Britain is losing its position as a top destination for big-spending international tourists in the EU after the government abolished duty-free shopping early last year, according to a new study.
Its findings reflect warnings from retailers and operators in the leisure and hospitality sectors across the UK that the move would make the country less attractive to tourists.
When the UK was still part of the EU, visitors from outside the bloc could claim a VAT refund on most purchase receipts, but the rule was scrapped after Brexit.
Global Blue, the duty-free shopping reimbursement agency, compared the behavior of tourists from the Gulf States to the EU in 2019 with their shopping habits last year. He revealed that around a fifth of those shopping on the block in 2021 had previously only shopped in the UK two years earlier, where they spent an average of €24,000 each. Last year, their spending fell to zero in the UK, but rose to €22,000 each in the EU.
Almost a third of those shopping in the EU in 2021 had already shopped in mainland Europe and the UK in 2019, but increased their average annual spending per person in the bloc by 40% to 22 000 € last year, according to the study.
Businesses will this week renew calls for the government to do more to encourage high-spending international tourists to return to UK high streets and retail destinations to help the sector rebound from the impact of the pandemic of coronavirus.
Paul Barnes, chief executive of the Association of International Retail (AIR), will use an appearance before MPs to reinforce the need to bring spendthrift tourists back to the UK.
“While domestic shoppers are returning strongly to the high street, we are seeing a noticeable absence of high-spending international visitors that goes beyond the consequences of the pandemic,” he said ahead of the House of Commons hearing. Commons Digital, Culture, Media and Sports Committee to promote Britain abroad.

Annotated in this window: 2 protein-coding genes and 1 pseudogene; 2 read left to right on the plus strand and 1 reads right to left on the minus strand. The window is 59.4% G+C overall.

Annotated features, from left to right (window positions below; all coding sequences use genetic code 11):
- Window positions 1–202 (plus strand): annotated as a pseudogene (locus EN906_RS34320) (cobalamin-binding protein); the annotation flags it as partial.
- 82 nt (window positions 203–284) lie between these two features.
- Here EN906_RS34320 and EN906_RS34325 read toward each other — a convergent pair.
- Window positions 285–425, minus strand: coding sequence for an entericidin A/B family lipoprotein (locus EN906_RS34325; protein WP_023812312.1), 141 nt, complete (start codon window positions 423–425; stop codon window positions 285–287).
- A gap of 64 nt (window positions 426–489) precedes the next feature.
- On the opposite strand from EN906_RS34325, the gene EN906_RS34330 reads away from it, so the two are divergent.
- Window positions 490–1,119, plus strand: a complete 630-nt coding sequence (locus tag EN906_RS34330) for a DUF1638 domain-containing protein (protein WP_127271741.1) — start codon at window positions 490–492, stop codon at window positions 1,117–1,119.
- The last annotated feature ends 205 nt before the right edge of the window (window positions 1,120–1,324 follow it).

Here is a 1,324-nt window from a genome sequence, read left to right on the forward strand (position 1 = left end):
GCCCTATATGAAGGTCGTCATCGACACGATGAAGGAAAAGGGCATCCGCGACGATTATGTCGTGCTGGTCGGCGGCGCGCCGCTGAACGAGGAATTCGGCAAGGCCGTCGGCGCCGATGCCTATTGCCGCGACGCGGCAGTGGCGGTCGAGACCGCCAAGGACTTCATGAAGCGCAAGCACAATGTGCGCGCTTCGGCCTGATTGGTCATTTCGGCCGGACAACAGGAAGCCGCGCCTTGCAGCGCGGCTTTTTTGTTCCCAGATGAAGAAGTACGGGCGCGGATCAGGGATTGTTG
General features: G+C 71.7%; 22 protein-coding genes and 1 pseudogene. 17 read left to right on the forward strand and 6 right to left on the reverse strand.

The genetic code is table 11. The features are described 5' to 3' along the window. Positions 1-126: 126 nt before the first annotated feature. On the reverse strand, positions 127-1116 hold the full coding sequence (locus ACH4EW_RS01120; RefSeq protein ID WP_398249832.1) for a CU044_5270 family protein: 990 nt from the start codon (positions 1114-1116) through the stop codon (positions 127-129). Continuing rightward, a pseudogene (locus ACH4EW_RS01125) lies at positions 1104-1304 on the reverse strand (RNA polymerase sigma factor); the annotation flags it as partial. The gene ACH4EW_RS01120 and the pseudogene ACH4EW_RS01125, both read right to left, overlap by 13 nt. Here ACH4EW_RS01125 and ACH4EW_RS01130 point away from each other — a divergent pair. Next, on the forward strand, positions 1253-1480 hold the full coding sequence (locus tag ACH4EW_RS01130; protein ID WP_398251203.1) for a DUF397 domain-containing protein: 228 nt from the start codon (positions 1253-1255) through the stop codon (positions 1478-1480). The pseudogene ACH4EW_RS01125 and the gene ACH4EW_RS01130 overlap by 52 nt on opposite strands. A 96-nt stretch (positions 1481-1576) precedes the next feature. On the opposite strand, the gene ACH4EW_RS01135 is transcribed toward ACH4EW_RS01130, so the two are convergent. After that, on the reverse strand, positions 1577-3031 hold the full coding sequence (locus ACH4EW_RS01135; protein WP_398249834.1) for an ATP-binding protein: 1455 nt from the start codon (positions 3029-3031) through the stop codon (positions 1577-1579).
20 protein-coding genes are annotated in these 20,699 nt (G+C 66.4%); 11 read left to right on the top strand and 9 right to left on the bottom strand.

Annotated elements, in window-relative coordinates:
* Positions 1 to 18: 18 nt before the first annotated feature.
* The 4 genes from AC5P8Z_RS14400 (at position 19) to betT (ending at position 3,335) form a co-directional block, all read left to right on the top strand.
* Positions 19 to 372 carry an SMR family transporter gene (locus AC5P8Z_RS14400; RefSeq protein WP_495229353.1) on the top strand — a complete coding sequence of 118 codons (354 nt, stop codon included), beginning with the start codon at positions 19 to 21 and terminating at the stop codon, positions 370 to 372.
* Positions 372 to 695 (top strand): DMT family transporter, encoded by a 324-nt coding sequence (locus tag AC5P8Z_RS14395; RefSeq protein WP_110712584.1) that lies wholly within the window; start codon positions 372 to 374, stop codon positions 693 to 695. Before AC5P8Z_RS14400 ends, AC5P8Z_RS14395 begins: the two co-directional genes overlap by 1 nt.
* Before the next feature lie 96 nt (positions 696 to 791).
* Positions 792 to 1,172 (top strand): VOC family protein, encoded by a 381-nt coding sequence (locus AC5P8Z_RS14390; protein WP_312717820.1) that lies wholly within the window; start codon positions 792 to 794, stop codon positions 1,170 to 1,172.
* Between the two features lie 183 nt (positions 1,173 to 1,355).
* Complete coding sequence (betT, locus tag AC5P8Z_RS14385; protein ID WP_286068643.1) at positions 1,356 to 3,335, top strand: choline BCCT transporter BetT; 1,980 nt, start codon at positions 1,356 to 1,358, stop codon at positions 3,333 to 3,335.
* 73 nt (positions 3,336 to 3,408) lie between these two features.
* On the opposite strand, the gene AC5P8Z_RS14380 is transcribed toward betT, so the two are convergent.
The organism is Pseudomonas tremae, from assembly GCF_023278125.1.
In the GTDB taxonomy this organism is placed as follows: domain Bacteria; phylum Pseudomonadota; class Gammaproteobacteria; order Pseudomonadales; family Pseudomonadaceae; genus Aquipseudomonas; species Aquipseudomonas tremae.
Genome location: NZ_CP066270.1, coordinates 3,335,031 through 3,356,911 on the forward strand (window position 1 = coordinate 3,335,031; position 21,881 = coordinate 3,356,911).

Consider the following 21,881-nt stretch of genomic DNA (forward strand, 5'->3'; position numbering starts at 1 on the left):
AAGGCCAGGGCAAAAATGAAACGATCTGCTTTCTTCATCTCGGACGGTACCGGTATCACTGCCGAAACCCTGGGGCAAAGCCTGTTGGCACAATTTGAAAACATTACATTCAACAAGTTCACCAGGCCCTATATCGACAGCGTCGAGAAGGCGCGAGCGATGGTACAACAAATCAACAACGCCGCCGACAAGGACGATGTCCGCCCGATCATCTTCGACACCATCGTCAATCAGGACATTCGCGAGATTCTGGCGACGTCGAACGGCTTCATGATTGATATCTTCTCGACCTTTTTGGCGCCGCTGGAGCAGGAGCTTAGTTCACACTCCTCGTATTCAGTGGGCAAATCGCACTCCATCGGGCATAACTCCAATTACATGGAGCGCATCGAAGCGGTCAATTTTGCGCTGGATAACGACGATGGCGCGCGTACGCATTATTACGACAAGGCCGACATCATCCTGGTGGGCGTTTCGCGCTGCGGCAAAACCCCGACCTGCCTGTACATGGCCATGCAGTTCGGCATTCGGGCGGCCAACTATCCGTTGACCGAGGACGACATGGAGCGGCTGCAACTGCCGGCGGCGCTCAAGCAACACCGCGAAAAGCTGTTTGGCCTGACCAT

“The Treasury must reconsider its decision to abolish tax-free purchases,” he added.
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He said the UK was giving other countries, including France and Italy, a 20% price advantage over the UK, ‘pushing those who traditionally contribute around £28.4 billion per year to our economy to continental Europe”.
Vaughan Allen, chief executive of CityCo, which runs Manchester’s business improvement district, said: “The visitor economy supports 100,000 jobs in Manchester. Putting an end to zero-rated purchases is a blow.
Heathrow Airport’s director of retail and property, Fraser Brown, said: ‘In this post-Covid world, we have to compete harder than ever with our European neighbors who have gone in the direction opposed by making their tax refund schemes more generous in an attempt to keep visitors away from the UK.
AIR said non-EU visitors spent £17.8bn in 2019, including £3bn on duty-free shopping and the remaining £14.8bn on hotels, restaurants, travel, culture and entertainment, generating around £3 billion in VAT. He calculated that a 15% cut in the non-trading part of that spending would more than remove the £400 million in VAT the Treasury plans to collect by ending duty-free shopping.
He estimated that 20,000 jobs would be lost across the country as a direct result of the end of duty-free shopping in high streets and at airports.
Along with a review of ending duty-free shopping, AIR is also urging the government to improve the e-visa waiver system for foreign visitors.